By BRENDAN HEBERTON. Aug 19, 2015
Hurricane Katrina made multiple U.S. landfalls during the last days of August, 2005. First slamming Florida on August 25th, 2005 as a category 1 hurricane, the cyclone would move into the Gulf of Mexico and strengthen before making a second landfall as a category 3 hurricane in Louisiana on the morning of August, 29th, 2005. In the hours and days following the landfall in New Orleans it was clear the storm had inflicted extraordinary damage on the region, leaving behind a scar that would take years to heal.
Prior to making landfall in New Orleans, Katrina strengthened into a category 5 hurricane as it moved across the heart of the warm Gulf of Mexico waters, reaching maximum sustained winds of 175mph on August 28th. Evacuation orders went out to an estimated 1 million people along the Gulf Coast, as Katrina set sights on the Louisiana and Mississippi coastline.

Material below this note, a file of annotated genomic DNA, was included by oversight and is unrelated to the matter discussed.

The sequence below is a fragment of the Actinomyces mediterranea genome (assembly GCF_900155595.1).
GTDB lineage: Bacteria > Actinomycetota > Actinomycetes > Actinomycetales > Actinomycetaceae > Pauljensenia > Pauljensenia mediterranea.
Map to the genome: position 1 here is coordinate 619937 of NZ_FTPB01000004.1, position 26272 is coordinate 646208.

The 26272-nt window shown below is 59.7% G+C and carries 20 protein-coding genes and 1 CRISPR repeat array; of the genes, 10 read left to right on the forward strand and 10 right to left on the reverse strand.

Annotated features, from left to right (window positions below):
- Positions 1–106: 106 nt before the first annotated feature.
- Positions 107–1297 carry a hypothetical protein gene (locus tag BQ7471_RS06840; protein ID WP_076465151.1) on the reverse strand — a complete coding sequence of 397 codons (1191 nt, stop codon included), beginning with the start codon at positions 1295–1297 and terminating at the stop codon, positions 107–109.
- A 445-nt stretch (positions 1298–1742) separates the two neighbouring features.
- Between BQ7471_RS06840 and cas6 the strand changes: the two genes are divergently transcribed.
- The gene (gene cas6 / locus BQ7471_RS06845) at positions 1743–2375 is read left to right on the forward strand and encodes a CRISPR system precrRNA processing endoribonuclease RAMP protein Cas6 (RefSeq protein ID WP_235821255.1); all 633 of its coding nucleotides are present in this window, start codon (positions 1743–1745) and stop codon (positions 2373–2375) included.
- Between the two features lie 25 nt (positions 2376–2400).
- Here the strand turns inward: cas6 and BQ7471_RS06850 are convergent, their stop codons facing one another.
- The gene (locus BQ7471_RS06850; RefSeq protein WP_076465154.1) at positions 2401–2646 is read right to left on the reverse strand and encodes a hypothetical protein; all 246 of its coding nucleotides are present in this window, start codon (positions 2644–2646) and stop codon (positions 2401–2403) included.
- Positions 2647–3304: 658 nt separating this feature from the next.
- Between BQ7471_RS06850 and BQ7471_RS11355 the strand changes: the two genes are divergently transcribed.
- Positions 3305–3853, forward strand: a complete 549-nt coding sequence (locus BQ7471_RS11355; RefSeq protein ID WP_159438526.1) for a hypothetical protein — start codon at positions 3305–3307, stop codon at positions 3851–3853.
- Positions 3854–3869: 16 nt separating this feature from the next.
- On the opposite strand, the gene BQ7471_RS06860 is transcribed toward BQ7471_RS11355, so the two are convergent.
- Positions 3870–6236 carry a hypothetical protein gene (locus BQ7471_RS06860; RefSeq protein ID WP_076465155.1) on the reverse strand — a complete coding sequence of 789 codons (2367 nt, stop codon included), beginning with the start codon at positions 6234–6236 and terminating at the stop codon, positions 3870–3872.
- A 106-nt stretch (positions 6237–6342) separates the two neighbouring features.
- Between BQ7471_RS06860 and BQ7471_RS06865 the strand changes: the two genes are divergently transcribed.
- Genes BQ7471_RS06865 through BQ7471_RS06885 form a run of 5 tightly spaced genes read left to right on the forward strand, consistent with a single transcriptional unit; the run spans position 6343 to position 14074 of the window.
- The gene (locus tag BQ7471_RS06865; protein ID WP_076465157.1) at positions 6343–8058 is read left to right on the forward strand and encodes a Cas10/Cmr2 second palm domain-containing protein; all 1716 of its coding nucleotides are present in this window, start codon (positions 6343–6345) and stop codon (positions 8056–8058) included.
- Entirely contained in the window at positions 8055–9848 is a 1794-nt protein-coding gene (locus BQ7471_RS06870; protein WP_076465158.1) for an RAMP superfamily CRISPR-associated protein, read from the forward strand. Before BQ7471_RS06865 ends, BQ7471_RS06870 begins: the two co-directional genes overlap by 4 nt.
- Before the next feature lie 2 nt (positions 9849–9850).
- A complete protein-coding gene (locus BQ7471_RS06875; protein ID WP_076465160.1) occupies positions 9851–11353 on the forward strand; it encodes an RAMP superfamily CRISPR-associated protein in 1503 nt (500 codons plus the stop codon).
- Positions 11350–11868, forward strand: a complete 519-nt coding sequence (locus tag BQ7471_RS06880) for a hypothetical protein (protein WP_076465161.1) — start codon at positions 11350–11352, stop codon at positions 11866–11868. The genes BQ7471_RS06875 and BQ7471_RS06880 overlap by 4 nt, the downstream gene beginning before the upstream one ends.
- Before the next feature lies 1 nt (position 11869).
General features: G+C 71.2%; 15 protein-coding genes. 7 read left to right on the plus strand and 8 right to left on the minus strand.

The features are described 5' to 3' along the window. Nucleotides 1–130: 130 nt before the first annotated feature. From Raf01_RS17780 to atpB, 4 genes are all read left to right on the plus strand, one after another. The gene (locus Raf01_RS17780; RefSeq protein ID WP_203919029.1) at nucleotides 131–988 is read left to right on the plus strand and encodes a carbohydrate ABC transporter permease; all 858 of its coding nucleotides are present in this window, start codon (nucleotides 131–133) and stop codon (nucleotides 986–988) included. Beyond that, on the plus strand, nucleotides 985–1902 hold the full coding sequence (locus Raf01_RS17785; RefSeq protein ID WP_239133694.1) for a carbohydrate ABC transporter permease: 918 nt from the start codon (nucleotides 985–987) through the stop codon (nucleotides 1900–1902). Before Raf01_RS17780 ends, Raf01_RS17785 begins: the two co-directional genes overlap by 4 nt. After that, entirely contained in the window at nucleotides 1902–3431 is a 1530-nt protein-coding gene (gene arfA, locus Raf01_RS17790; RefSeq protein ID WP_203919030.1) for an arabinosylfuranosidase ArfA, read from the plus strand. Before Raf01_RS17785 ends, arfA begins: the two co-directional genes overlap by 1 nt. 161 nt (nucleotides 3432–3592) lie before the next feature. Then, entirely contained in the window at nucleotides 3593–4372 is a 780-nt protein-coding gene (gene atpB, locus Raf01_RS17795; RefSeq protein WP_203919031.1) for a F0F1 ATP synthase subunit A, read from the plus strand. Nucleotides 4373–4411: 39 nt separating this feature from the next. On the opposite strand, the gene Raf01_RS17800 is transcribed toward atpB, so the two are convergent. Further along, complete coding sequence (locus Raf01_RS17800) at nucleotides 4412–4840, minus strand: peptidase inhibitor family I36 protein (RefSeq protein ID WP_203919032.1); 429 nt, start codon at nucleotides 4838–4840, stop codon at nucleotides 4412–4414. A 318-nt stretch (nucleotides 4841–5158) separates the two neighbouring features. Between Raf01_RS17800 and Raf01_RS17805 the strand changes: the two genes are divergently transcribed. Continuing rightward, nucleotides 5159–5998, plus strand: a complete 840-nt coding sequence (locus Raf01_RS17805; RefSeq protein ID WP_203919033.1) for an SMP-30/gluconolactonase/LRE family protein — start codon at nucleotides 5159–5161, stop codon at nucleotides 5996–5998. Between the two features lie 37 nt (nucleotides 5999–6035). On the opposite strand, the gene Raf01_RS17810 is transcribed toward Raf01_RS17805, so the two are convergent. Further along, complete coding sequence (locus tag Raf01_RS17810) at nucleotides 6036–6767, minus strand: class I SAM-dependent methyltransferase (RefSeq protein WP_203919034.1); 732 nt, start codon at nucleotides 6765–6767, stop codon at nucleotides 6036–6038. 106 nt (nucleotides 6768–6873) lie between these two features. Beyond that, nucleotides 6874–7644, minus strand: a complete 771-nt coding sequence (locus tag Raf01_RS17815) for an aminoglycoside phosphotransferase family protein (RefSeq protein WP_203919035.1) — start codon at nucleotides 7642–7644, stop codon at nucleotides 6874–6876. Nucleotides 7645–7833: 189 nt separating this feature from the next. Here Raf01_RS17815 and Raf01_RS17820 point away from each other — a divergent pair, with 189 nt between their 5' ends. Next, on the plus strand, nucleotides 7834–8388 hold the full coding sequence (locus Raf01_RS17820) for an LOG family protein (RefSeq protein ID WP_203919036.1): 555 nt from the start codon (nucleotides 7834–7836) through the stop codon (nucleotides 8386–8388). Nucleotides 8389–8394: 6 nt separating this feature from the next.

It is estimated that nearly 100,000 people remained in New Orleans during the storm, either by choice or otherwise. Those that stayed behind braved the storm in their homes and various shelters across the city, with nearly 10,000 people hunkering down in the New Orleans' Superdome. Katrina displaced the greatest number of individuals in the United States since the Dust Bowl.
This month marks the ten-year anniversary of Katrina, so we mark it with a look back at this incredible cyclone, the devastation it brought to the Gulf coast region, and the progress made in rebuilding over the last decade.